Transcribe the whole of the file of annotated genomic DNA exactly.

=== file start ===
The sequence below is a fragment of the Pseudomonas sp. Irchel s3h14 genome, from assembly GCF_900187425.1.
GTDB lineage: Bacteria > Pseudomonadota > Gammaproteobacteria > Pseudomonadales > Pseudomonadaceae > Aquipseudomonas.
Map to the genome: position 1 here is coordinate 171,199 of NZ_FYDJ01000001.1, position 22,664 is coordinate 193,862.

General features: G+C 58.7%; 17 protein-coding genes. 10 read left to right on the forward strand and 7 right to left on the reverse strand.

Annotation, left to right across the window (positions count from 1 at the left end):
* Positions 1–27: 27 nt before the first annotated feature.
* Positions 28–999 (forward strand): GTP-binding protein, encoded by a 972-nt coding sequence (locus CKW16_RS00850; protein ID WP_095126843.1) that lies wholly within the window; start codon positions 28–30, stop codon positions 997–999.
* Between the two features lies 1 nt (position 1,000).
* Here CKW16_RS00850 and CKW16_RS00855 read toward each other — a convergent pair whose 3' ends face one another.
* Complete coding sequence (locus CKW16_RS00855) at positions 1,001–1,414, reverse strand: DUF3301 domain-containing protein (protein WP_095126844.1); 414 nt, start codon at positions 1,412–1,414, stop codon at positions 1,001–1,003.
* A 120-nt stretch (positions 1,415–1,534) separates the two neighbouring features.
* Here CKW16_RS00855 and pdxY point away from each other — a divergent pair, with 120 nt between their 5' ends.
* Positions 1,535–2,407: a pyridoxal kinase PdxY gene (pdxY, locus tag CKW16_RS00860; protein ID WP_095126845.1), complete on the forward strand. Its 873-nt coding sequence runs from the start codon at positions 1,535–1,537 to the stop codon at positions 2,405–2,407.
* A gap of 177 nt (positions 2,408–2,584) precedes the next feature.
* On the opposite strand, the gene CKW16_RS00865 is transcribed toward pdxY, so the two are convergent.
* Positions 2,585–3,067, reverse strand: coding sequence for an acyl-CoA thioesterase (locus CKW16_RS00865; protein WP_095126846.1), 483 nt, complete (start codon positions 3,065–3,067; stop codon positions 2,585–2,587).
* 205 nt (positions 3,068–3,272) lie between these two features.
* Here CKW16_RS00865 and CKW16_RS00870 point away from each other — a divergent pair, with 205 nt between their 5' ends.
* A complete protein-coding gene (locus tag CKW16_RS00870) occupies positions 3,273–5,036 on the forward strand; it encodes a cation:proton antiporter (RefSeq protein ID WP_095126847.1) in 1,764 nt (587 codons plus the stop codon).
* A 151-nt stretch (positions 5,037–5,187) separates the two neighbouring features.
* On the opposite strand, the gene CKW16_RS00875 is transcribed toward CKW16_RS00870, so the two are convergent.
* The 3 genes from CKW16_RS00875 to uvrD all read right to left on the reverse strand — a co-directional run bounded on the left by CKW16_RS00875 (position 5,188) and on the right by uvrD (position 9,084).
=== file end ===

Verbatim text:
The sequence below is a fragment of the Pseudomonas sp. Irchel s3h14 genome, from assembly GCF_900187425.1.
GTDB lineage: Bacteria > Pseudomonadota > Gammaproteobacteria > Pseudomonadales > Pseudomonadaceae > Aquipseudomonas.
Map to the genome: position 1 here is coordinate 171,199 of NZ_FYDJ01000001.1, position 22,664 is coordinate 193,862.

General features: G+C 58.7%; 17 protein-coding genes. 10 read left to right on the forward strand and 7 right to left on the reverse strand.

Annotation, left to right across the window (positions count from 1 at the left end):
* Positions 1–27: 27 nt before the first annotated feature.
* Positions 28–999 (forward strand): GTP-binding protein, encoded by a 972-nt coding sequence (locus CKW16_RS00850; protein ID WP_095126843.1) that lies wholly within the window; start codon positions 28–30, stop codon positions 997–999.
* Between the two features lies 1 nt (position 1,000).
* Here CKW16_RS00850 and CKW16_RS00855 read toward each other — a convergent pair whose 3' ends face one another.
* Complete coding sequence (locus CKW16_RS00855) at positions 1,001–1,414, reverse strand: DUF3301 domain-containing protein (protein WP_095126844.1); 414 nt, start codon at positions 1,412–1,414, stop codon at positions 1,001–1,003.
* A 120-nt stretch (positions 1,415–1,534) separates the two neighbouring features.
* Here CKW16_RS00855 and pdxY point away from each other — a divergent pair, with 120 nt between their 5' ends.
* Positions 1,535–2,407: a pyridoxal kinase PdxY gene (pdxY, locus tag CKW16_RS00860; protein ID WP_095126845.1), complete on the forward strand. Its 873-nt coding sequence runs from the start codon at positions 1,535–1,537 to the stop codon at positions 2,405–2,407.
* A gap of 177 nt (positions 2,408–2,584) precedes the next feature.
* On the opposite strand, the gene CKW16_RS00865 is transcribed toward pdxY, so the two are convergent.
* Positions 2,585–3,067, reverse strand: coding sequence for an acyl-CoA thioesterase (locus CKW16_RS00865; protein WP_095126846.1), 483 nt, complete (start codon positions 3,065–3,067; stop codon positions 2,585–2,587).
* 205 nt (positions 3,068–3,272) lie between these two features.
* Here CKW16_RS00865 and CKW16_RS00870 point away from each other — a divergent pair, with 205 nt between their 5' ends.
* A complete protein-coding gene (locus tag CKW16_RS00870) occupies positions 3,273–5,036 on the forward strand; it encodes a cation:proton antiporter (RefSeq protein ID WP_095126847.1) in 1,764 nt (587 codons plus the stop codon).
* A 151-nt stretch (positions 5,037–5,187) separates the two neighbouring features.
* On the opposite strand, the gene CKW16_RS00875 is transcribed toward CKW16_RS00870, so the two are convergent.
* The 3 genes from CKW16_RS00875 to uvrD all read right to left on the reverse strand — a co-directional run bounded on the left by CKW16_RS00875 (position 5,188) and on the right by uvrD (position 9,084).